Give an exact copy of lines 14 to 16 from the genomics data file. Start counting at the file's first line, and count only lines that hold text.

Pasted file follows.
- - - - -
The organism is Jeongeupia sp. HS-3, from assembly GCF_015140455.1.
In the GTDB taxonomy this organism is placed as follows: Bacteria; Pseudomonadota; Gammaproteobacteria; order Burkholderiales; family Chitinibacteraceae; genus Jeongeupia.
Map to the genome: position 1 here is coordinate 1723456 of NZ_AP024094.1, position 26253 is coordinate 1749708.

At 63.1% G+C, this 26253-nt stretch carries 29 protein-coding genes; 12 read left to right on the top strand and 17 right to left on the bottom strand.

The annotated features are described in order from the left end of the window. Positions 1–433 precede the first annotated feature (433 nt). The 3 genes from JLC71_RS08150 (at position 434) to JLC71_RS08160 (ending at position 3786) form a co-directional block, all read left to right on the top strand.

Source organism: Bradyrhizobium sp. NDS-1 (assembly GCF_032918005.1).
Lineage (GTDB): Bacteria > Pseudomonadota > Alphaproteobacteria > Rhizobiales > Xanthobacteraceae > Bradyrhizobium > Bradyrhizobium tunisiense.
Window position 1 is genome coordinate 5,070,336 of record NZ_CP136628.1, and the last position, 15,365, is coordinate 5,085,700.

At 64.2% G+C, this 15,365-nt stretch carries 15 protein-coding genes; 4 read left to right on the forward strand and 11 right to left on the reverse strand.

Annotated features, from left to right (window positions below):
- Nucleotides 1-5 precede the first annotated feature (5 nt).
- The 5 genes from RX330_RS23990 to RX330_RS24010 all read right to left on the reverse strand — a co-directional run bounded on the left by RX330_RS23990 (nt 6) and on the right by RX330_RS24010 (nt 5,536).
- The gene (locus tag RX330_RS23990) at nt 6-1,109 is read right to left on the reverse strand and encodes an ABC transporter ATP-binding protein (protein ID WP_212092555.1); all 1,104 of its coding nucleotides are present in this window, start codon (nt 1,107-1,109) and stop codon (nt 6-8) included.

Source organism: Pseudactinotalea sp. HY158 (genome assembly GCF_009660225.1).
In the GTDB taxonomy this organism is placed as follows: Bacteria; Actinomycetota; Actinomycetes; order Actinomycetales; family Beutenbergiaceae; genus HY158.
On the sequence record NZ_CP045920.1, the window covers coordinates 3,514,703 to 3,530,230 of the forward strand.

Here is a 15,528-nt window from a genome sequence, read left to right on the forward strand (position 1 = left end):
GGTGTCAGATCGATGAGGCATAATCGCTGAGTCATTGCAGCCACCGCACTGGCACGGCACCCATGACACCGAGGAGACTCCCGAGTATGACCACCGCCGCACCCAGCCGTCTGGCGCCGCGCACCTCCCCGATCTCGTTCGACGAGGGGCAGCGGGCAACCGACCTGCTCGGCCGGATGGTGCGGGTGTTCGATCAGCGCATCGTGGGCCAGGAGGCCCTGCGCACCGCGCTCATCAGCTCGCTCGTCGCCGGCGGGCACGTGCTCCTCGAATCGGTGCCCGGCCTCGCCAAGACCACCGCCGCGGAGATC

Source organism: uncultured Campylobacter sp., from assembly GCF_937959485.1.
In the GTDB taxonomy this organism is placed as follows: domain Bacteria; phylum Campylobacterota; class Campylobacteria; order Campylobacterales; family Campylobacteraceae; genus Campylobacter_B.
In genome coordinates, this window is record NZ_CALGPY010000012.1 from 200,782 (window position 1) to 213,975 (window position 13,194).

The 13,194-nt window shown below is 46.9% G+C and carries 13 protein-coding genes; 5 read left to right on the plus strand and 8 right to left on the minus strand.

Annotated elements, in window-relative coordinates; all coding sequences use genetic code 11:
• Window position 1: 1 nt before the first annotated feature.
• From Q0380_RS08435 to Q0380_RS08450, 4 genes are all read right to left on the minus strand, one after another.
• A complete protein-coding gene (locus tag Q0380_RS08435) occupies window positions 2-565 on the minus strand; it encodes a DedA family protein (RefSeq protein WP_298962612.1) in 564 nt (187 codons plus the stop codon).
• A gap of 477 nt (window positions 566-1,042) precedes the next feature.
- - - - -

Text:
Source organism: Pseudactinotalea sp. HY158 (genome assembly GCF_009660225.1).
In the GTDB taxonomy this organism is placed as follows: Bacteria; Actinomycetota; Actinomycetes; order Actinomycetales; family Beutenbergiaceae; genus HY158.
On the sequence record NZ_CP045920.1, the window covers coordinates 3,514,703 to 3,530,230 of the forward strand.